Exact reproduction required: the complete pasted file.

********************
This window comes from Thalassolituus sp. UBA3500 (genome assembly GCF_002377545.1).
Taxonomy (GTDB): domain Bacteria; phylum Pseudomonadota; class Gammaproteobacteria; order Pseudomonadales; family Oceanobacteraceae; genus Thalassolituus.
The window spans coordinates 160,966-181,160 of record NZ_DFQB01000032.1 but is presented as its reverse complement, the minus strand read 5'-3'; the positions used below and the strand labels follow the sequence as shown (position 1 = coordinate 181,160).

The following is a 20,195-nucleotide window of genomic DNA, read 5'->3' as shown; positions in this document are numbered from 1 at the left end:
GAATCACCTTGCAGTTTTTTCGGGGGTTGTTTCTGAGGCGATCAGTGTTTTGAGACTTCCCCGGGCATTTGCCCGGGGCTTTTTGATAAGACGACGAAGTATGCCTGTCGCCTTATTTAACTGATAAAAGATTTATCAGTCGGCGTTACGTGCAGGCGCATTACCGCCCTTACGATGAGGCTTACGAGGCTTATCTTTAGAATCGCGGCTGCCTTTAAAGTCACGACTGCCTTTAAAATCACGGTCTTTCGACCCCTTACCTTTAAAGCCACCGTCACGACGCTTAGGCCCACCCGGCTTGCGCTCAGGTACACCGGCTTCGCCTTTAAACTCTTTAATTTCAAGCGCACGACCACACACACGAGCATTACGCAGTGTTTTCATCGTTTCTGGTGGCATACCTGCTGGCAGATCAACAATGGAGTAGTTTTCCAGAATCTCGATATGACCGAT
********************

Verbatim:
This window comes from Thalassolituus sp. UBA3500 (genome assembly GCF_002377545.1).
Taxonomy (GTDB): domain Bacteria; phylum Pseudomonadota; class Gammaproteobacteria; order Pseudomonadales; family Oceanobacteraceae; genus Thalassolituus.
The window spans coordinates 160,966-181,160 of record NZ_DFQB01000032.1 but is presented as its reverse complement, the minus strand read 5'-3'; the positions used below and the strand labels follow the sequence as shown (position 1 = coordinate 181,160).

The following is a 20,195-nucleotide window of genomic DNA, read 5'->3' as shown; positions in this document are numbered from 1 at the left end:
GAATCACCTTGCAGTTTTTTCGGGGGTTGTTTCTGAGGCGATCAGTGTTTTGAGACTTCCCCGGGCATTTGCCCGGGGCTTTTTGATAAGACGACGAAGTATGCCTGTCGCCTTATTTAACTGATAAAAGATTTATCAGTCGGCGTTACGTGCAGGCGCATTACCGCCCTTACGATGAGGCTTACGAGGCTTATCTTTAGAATCGCGGCTGCCTTTAAAGTCACGACTGCCTTTAAAATCACGGTCTTTCGACCCCTTACCTTTAAAGCCACCGTCACGACGCTTAGGCCCACCCGGCTTGCGCTCAGGTACACCGGCTTCGCCTTTAAACTCTTTAATTTCAAGCGCACGACCACACACACGAGCATTACGCAGTGTTTTCATCGTTTCTGGTGGCATACCTGCTGGCAGATCAACAATGGAGTAGTTTTCCAGAATCTCGATATGACCGAT